The snow is already falling in our corner of Nagano and we are busy with preparation for the winter season. Our home is just 30 minutes outside of Nagano city, but we are located on the slopes of Mount Kurohime and caught between Mount Myoko and highlands of the Tokagushi and Shiga Kogen that serve to funnel the cold snowy weather from the Sea of Japan, which is just 30 kilometers to the northwest. The result is over three meters of snowfall each year and some of the best skiing in Japan (and for that matter Asia).
Harvest in Nagano is beginning to wind down and the summits of the 1500-2000 meters mountains that surround our home on the slopes of Mount Kurohime are already showing some snow. Typically, we can expect the first major snowfall by the end of this month and the close-by ski areas start operations in the first and second weeks of December.
We are on the verge of Fall and the harvest season in Nagano. Jim is looking forward to joining in the picking and sorting of the grapes at the nearby San Cousair winery later this month. The weather was quite wet and cloudy during September and the vineyard manager, Makoto Tsuchiya, is a bit anxious if the rains continue through October. We are keeping our fingers crossed.
September and October are not surprisingly the best time for wines in Nagano. Why – because it is harvest season. And normally we would be gearing up to visit some of our favorite wineries to help with the picking and the sorting of the grapes as well as joining the picnics in the vineyards and sampling some of the just released 2020 wines.
Summer has come to Nagano – and we are enjoying a succession of warm, sunny days ranging up to 30 degrees Celsius and dropping in the evening to the low 20’s – an ideal diurnal range for Syrah grapes. As we noted before, the climate in Nagano is friendly to the Syrah grape and growers here are increasingly featuring this wine in their portfolios. Another reason may be that the wine produced from the Syrah grape in Nagano agrees better with Japanese sensibilities. It is light, fruity and hints of Japan’s local pepper, “sansho”. The contrast with California, Spain and Australian Shiraz wines can be quite stark.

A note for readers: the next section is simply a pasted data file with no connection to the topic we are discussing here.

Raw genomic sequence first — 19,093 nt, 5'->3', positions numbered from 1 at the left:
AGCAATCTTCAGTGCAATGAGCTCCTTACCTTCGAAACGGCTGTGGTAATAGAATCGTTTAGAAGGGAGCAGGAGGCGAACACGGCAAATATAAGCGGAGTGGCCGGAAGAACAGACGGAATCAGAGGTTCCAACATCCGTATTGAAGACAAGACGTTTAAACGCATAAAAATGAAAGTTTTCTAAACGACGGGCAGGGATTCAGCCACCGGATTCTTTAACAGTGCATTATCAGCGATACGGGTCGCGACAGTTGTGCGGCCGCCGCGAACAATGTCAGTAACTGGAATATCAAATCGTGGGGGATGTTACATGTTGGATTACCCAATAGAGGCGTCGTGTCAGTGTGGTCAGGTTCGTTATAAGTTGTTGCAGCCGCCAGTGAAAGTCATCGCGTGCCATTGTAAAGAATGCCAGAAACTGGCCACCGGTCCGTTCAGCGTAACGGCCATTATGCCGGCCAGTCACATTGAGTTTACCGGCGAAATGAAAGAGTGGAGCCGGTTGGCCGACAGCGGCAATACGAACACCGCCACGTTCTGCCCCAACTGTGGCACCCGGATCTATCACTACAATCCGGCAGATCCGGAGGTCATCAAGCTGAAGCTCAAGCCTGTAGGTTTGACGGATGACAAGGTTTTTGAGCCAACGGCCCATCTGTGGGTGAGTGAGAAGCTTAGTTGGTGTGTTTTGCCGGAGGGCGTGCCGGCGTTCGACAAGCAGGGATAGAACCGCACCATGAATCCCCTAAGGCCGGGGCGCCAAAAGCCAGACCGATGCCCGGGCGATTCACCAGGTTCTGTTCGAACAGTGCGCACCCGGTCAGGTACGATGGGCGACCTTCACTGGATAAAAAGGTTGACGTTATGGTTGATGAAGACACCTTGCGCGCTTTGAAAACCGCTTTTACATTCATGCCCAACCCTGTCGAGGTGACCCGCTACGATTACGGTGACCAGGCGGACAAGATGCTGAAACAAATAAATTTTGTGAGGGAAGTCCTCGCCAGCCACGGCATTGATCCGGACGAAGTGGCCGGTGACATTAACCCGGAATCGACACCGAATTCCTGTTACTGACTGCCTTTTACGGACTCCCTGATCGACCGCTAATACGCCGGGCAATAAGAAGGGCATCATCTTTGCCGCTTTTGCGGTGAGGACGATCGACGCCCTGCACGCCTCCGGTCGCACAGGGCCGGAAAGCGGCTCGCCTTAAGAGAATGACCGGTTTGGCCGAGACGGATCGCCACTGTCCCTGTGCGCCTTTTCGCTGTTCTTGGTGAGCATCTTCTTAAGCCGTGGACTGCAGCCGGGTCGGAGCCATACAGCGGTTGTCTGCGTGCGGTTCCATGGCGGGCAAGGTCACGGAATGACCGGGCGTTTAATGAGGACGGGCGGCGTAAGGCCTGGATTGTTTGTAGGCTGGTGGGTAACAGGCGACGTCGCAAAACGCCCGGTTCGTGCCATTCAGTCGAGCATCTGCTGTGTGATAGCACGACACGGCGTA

Probably one of the largest obstacles to the growth of the Nagano wine industry is the challenge of producing wine at scale with the consequent ability to bring it to the local market at prices competitive with producers from Australia, California, Europe, and others. While tariffs remain on imported wines, they are slated to decrease over the next several years and the top level for the United States and Europe is currently just 15 percent and Australia only 4 percent.
Yorozuya, our favorite wine shop, has surprised us again with wines from smaller wineries that underscore the continuing growth, diversity, and vitality of the wine industry in Nagano. Reflecting this, we will also be providing links to two new online shop sites that were recently launched in the prefecture and feature Nagano wines exclusively, providing a platform for smaller wine makers to reach out to a broader slice of the wine-drinking market and to serve as an entry portal for, particularly, young people in Japan who are increasingly interested in visiting Nagano and other wine destinations in Japan to taste the local product. This is an important demographic shift from an older generation that enjoys wine but sees it as a “foreign” (French, Australian, American) product.
Amidst the more hopeful news about the pandemic, we keep on thinking that Spring is just around the proverbial corner. Yet the cold weather and more than occasional sleet remind us that the warm weather never really settles into Nagano until mid-May. There is one sure sign of Spring in Nagano though and that the release of a new vintage of wines. And among the most welcome (and hard to get!) are the red and white blended wines crafted by Akihito Kido at his boutique 4.5-acre winery in Shiojiri City.